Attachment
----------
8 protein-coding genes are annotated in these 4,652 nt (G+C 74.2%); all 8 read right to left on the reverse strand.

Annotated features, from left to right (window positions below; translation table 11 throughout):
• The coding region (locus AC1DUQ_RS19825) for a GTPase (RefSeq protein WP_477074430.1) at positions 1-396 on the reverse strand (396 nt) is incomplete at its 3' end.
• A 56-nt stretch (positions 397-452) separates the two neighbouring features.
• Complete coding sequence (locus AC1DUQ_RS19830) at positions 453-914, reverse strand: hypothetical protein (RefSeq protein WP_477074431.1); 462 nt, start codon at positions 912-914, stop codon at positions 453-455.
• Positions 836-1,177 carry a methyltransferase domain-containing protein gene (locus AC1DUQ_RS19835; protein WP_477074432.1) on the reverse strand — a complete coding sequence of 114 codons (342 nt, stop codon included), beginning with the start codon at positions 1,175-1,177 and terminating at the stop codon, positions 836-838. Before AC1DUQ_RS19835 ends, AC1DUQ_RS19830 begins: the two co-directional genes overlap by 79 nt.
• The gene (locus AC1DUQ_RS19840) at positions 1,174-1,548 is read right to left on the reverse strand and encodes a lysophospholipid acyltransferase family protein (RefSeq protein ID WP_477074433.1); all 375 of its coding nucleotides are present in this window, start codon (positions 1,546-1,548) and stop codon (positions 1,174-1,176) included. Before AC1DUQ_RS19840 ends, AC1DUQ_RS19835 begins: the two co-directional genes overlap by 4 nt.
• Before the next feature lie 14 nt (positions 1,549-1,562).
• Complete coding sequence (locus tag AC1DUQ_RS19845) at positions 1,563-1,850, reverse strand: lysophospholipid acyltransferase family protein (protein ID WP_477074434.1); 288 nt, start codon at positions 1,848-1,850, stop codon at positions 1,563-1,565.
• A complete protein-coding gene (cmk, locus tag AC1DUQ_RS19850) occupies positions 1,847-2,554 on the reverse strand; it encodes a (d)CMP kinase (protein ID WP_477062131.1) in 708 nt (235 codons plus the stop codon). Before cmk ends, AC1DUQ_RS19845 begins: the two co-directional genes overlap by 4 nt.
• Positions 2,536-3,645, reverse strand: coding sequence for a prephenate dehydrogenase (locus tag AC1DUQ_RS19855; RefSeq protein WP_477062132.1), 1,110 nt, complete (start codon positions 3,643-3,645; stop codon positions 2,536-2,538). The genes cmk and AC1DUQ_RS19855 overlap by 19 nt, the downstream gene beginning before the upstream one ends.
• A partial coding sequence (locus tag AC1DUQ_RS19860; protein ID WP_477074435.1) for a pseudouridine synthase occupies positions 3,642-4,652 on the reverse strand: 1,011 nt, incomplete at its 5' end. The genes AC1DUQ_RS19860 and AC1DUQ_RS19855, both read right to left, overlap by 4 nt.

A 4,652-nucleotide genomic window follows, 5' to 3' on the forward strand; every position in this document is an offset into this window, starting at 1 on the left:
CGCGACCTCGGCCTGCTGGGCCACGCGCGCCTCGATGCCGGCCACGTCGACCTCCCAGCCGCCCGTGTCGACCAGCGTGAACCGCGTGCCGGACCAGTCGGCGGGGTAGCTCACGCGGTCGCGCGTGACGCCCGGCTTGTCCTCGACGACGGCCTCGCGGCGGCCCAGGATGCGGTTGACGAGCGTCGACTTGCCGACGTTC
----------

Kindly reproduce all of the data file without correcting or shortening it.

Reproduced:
8 protein-coding genes are annotated in these 4,652 nt (G+C 74.2%); all 8 read right to left on the reverse strand.

Annotated features, from left to right (window positions below; translation table 11 throughout):
• The coding region (locus AC1DUQ_RS19825) for a GTPase (RefSeq protein WP_477074430.1) at positions 1-396 on the reverse strand (396 nt) is incomplete at its 3' end.
• A 56-nt stretch (positions 397-452) separates the two neighbouring features.
• Complete coding sequence (locus AC1DUQ_RS19830) at positions 453-914, reverse strand: hypothetical protein (RefSeq protein WP_477074431.1); 462 nt, start codon at positions 912-914, stop codon at positions 453-455.
• Positions 836-1,177 carry a methyltransferase domain-containing protein gene (locus AC1DUQ_RS19835; protein WP_477074432.1) on the reverse strand — a complete coding sequence of 114 codons (342 nt, stop codon included), beginning with the start codon at positions 1,175-1,177 and terminating at the stop codon, positions 836-838. Before AC1DUQ_RS19835 ends, AC1DUQ_RS19830 begins: the two co-directional genes overlap by 79 nt.
• The gene (locus AC1DUQ_RS19840) at positions 1,174-1,548 is read right to left on the reverse strand and encodes a lysophospholipid acyltransferase family protein (RefSeq protein ID WP_477074433.1); all 375 of its coding nucleotides are present in this window, start codon (positions 1,546-1,548) and stop codon (positions 1,174-1,176) included. Before AC1DUQ_RS19840 ends, AC1DUQ_RS19835 begins: the two co-directional genes overlap by 4 nt.
• Before the next feature lie 14 nt (positions 1,549-1,562).
• Complete coding sequence (locus tag AC1DUQ_RS19845) at positions 1,563-1,850, reverse strand: lysophospholipid acyltransferase family protein (protein ID WP_477074434.1); 288 nt, start codon at positions 1,848-1,850, stop codon at positions 1,563-1,565.
• A complete protein-coding gene (cmk, locus tag AC1DUQ_RS19850) occupies positions 1,847-2,554 on the reverse strand; it encodes a (d)CMP kinase (protein ID WP_477062131.1) in 708 nt (235 codons plus the stop codon). Before cmk ends, AC1DUQ_RS19845 begins: the two co-directional genes overlap by 4 nt.
• Positions 2,536-3,645, reverse strand: coding sequence for a prephenate dehydrogenase (locus tag AC1DUQ_RS19855; RefSeq protein WP_477062132.1), 1,110 nt, complete (start codon positions 3,643-3,645; stop codon positions 2,536-2,538). The genes cmk and AC1DUQ_RS19855 overlap by 19 nt, the downstream gene beginning before the upstream one ends.
• A partial coding sequence (locus tag AC1DUQ_RS19860; protein ID WP_477074435.1) for a pseudouridine synthase occupies positions 3,642-4,652 on the reverse strand: 1,011 nt, incomplete at its 5' end. The genes AC1DUQ_RS19860 and AC1DUQ_RS19855, both read right to left, overlap by 4 nt.

A 4,652-nucleotide genomic window follows, 5' to 3' on the forward strand; every position in this document is an offset into this window, starting at 1 on the left:
CGCGACCTCGGCCTGCTGGGCCACGCGCGCCTCGATGCCGGCCACGTCGACCTCCCAGCCGCCCGTGTCGACCAGCGTGAACCGCGTGCCGGACCAGTCGGCGGGGTAGCTCACGCGGTCGCGCGTGACGCCCGGCTTGTCCTCGACGACGGCCTCGCGGCGGCCCAGGATGCGGTTGACGAGCGTCGACTTGCCGACGTTC